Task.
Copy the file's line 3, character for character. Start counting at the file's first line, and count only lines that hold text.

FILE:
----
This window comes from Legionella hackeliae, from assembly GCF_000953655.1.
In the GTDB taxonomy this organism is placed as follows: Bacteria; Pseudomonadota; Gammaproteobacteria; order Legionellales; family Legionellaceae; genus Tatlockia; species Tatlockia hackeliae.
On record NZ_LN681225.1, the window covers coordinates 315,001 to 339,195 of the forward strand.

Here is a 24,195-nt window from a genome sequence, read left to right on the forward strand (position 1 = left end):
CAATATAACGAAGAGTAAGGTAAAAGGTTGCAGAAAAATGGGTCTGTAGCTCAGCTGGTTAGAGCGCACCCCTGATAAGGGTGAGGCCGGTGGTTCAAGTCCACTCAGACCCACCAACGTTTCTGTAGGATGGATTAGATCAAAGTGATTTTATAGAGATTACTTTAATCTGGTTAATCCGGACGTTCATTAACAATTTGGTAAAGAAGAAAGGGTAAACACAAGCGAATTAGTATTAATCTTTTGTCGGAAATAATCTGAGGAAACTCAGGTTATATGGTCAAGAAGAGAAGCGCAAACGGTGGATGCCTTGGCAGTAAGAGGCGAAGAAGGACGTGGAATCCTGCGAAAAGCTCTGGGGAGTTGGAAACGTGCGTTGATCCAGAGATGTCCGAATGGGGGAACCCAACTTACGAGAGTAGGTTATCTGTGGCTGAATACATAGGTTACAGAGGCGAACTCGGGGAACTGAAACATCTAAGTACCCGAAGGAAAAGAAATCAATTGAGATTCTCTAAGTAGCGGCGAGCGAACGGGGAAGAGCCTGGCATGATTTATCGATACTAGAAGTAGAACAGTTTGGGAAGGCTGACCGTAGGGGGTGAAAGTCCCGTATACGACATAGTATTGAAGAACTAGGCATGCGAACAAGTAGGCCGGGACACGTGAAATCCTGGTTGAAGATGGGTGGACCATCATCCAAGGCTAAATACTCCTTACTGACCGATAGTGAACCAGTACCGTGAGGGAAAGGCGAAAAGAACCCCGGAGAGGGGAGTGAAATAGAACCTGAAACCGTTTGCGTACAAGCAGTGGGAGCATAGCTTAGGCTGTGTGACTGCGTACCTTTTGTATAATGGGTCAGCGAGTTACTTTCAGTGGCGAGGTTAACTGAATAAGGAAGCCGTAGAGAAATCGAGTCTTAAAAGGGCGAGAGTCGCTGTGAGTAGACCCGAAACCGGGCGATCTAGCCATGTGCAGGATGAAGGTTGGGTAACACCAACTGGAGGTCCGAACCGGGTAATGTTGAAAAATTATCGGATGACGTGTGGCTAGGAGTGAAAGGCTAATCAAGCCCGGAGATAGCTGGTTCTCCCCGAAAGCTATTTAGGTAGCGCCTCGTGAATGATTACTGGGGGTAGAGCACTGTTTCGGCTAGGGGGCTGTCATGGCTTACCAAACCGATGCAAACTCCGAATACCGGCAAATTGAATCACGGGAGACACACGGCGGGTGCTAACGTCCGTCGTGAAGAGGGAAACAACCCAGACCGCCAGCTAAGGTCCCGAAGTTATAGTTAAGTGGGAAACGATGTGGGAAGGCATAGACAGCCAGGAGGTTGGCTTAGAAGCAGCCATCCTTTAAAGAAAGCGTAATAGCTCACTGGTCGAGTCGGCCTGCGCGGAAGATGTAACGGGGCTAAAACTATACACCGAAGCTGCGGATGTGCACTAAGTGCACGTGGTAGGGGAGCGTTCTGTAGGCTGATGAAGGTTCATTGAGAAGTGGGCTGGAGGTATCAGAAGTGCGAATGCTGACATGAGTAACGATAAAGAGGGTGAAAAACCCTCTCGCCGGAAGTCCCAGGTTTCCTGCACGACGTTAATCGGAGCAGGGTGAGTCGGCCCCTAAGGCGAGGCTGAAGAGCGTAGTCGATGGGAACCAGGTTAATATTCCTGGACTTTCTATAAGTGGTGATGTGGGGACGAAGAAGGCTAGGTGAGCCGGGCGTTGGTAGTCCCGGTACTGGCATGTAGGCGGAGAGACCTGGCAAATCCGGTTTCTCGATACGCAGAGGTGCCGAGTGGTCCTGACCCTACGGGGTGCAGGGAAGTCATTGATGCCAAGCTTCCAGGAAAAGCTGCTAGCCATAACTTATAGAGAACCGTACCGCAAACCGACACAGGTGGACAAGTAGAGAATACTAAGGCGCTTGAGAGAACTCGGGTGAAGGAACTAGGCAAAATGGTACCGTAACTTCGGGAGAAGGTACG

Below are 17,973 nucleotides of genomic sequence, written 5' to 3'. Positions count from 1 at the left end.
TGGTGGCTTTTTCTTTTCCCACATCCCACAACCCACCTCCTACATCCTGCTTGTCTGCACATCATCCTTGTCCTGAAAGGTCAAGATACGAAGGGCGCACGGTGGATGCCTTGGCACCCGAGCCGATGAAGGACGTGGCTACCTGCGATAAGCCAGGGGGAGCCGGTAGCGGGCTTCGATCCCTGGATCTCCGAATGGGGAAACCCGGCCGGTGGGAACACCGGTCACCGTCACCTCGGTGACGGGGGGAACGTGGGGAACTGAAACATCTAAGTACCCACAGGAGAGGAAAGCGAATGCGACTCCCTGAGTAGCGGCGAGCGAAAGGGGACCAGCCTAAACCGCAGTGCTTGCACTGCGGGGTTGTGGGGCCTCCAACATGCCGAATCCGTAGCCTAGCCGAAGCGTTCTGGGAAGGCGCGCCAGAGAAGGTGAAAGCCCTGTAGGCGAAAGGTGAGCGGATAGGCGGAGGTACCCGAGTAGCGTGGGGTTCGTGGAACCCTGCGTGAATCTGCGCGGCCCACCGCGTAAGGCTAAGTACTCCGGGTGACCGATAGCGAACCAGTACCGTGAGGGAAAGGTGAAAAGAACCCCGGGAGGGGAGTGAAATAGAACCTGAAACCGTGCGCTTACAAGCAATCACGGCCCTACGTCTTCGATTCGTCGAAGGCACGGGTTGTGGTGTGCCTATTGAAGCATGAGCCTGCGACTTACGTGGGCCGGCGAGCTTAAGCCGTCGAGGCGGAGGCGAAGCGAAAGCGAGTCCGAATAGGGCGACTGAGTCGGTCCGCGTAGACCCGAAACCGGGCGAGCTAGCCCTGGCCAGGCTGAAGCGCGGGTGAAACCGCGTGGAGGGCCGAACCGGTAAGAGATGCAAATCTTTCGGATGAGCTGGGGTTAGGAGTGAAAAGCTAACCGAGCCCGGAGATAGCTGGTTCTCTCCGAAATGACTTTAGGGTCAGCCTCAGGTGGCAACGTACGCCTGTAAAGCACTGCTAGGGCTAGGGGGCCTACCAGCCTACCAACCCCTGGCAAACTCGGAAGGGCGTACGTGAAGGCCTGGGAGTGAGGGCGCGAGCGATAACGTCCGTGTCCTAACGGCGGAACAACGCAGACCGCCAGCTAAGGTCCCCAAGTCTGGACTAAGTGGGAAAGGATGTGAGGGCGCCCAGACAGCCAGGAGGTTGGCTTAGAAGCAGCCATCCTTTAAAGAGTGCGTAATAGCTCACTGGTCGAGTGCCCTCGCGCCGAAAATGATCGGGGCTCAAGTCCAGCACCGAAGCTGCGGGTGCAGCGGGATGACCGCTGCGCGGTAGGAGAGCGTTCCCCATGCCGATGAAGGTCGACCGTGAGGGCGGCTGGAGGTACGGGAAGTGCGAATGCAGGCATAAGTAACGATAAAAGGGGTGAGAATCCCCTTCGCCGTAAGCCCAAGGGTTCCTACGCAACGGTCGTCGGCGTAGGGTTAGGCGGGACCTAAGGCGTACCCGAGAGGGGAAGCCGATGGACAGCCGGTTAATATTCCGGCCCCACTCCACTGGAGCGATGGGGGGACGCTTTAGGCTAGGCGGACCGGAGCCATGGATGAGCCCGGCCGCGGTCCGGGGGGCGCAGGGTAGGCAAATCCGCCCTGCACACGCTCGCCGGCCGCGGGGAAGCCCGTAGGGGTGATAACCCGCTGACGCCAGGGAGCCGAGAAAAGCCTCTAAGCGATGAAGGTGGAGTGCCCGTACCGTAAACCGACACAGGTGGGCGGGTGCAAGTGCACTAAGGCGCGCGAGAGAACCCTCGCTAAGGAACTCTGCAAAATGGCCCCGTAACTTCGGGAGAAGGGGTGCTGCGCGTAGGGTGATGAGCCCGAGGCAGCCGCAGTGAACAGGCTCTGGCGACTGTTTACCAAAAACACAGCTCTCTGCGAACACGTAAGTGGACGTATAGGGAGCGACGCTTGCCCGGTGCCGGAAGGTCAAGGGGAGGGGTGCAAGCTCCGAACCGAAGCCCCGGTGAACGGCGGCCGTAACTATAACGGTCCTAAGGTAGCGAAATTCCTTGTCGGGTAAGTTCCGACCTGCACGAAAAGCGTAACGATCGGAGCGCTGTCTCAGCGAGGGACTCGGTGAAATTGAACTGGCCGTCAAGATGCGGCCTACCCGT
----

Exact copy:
On record NZ_LN681225.1, the window covers coordinates 315,001 to 339,195 of the forward strand.